1. The ionic composition of the haemolymph, and the concentrations of uric acid and protein, have been determined for the amphibious prosobranchs Pomacea lineata and P. depressa. Ionic composition of the haemolymph is similar to that of freshwater gastropods.
2. The urine is decidedly hypo-osmotic to the haemolymph, reabsorption of ions occurring in the anterior chamber of the kidney. The rate of production of urine is approximately 1 µl./g./min. at 25° C.
3. The onset of aestivation appears to be related to a loss of 20% of the normal wet weight of the tissues. The loss of weight during aestivation averages 0.009% of the initial wet weight/hr., and aestivation may continue for over 400 days.
4. During aestivation the osmotic pressure of the haemolymph may rise to twice its normal value; but this is 30 mM/l. NaCl less than that predicted from weight losses. The relative composition of the haemolymph alters little, except that the percentages of sodium and chloride increase.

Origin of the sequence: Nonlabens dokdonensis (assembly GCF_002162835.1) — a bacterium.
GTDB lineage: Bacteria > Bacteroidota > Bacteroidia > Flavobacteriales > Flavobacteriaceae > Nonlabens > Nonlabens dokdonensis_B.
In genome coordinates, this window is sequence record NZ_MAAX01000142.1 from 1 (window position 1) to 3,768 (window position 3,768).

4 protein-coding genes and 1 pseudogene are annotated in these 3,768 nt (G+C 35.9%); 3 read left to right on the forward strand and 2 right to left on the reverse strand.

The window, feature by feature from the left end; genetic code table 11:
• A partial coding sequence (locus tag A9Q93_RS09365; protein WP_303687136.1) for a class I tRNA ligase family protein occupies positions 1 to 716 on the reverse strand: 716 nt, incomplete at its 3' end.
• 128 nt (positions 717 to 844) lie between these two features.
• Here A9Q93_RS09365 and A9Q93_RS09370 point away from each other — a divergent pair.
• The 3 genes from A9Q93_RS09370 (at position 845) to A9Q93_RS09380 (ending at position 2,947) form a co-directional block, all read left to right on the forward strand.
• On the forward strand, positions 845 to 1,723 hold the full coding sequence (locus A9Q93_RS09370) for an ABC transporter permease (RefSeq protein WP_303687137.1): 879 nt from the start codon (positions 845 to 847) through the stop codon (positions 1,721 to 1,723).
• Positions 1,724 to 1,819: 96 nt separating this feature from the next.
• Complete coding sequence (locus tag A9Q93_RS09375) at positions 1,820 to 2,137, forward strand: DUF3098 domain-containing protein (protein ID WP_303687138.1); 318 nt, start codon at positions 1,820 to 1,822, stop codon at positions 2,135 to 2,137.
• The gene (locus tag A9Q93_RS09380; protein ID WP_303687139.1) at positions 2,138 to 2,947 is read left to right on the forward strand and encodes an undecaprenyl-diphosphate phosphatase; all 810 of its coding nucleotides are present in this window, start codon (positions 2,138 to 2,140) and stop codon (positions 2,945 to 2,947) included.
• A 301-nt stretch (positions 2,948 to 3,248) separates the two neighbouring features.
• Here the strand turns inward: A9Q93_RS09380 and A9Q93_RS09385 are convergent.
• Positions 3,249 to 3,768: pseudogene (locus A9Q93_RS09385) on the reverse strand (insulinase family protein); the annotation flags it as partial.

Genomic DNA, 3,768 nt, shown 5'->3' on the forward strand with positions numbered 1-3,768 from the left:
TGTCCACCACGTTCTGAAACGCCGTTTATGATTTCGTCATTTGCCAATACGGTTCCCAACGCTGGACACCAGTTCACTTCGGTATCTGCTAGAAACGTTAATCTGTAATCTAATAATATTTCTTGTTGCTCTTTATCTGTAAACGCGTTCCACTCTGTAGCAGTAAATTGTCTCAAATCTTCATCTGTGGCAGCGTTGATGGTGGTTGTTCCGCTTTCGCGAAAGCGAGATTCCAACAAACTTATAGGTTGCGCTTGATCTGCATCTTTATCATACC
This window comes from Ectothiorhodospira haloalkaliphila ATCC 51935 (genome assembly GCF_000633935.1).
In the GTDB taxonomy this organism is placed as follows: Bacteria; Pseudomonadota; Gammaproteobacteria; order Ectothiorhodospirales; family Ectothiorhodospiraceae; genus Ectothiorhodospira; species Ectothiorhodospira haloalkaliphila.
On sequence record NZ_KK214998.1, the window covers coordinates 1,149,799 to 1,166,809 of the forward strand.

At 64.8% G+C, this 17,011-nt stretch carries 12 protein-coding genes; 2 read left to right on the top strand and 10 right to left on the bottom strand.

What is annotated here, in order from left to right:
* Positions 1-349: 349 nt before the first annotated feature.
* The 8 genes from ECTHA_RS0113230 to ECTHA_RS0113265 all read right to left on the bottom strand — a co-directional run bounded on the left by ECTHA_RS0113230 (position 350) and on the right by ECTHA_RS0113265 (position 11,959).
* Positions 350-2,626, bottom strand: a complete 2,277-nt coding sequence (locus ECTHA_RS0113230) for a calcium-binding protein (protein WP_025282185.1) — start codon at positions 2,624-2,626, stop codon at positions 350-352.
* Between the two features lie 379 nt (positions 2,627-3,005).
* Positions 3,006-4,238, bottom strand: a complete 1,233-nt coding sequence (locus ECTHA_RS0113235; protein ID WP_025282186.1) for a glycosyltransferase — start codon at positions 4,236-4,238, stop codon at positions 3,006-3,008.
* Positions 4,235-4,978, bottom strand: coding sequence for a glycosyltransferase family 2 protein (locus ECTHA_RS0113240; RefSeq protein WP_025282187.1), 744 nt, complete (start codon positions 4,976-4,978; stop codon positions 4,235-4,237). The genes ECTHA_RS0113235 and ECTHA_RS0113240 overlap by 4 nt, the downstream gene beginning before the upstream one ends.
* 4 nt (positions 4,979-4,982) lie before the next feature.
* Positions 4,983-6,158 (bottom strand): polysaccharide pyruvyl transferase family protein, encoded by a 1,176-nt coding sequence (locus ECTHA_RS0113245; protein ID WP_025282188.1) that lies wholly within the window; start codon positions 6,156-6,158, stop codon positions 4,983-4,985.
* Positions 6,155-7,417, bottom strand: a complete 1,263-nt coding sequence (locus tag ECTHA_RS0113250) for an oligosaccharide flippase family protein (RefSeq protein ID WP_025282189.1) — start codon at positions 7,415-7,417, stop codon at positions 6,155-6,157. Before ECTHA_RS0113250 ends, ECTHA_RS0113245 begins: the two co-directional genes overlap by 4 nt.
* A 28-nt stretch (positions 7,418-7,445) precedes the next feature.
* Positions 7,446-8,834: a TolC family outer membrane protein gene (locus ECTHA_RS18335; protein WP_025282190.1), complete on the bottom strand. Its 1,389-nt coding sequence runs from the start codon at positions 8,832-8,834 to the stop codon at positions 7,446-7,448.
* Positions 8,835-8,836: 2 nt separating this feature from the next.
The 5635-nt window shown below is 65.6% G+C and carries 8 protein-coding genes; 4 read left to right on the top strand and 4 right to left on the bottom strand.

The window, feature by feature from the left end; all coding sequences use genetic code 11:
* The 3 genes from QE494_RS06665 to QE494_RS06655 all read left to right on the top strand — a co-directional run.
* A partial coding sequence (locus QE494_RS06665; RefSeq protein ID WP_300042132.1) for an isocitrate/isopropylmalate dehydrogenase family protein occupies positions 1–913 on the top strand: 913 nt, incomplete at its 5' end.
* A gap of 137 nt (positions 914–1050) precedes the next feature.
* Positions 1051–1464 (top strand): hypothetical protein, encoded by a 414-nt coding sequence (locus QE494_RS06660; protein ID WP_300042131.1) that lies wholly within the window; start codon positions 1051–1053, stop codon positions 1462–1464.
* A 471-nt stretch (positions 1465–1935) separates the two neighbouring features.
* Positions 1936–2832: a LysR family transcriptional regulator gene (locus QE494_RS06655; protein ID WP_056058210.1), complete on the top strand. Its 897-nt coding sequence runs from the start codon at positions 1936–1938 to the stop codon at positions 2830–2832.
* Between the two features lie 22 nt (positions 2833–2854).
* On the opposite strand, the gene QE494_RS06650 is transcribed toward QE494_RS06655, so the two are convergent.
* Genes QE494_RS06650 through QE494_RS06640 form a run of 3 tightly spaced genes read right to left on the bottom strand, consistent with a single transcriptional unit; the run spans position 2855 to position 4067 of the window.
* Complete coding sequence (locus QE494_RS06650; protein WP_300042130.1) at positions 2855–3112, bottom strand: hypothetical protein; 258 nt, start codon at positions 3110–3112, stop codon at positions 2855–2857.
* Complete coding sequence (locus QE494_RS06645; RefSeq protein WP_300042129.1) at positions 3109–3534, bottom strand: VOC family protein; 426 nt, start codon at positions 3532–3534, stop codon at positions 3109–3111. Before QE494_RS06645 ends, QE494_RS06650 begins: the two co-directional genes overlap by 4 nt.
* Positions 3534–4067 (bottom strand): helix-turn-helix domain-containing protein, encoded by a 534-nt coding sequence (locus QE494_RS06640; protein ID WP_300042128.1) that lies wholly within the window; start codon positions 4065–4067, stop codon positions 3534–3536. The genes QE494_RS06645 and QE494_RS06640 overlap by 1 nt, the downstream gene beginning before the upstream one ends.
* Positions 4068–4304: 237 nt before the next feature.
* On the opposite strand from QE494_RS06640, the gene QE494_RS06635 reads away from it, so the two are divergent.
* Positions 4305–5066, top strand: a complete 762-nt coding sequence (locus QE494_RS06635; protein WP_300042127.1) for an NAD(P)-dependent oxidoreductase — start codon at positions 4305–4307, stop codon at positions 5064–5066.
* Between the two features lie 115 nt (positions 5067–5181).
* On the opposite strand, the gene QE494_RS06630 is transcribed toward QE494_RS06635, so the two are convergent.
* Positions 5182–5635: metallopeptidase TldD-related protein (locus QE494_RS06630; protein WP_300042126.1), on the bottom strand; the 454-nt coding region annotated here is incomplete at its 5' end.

5. Uric acid accumulates round the blood vessels during aestivation, especially in the lung. Relatively little accumulates in the two chambers of the kidney, and only that in the posterior chamber is excreted later. Since the volume of fluid in the posterior chamber falls to about 10% of its normal value, while the total loss of weight of the snail is about 50%, the fluid in the posterior chamber acts as a water reserve.
6. Recovery from aestivation occurs in about 24 hr., when the snails are placed in water. The posterior chamber of the kidney excretes high concentrations of uric acid during this time.
7. The characteristics of aestivation are discussed, and compared with those shown by the Pulmonata.
Contribution No. 898 from the Marine Laboratory, Institute of Marine Sciences, University of Miami.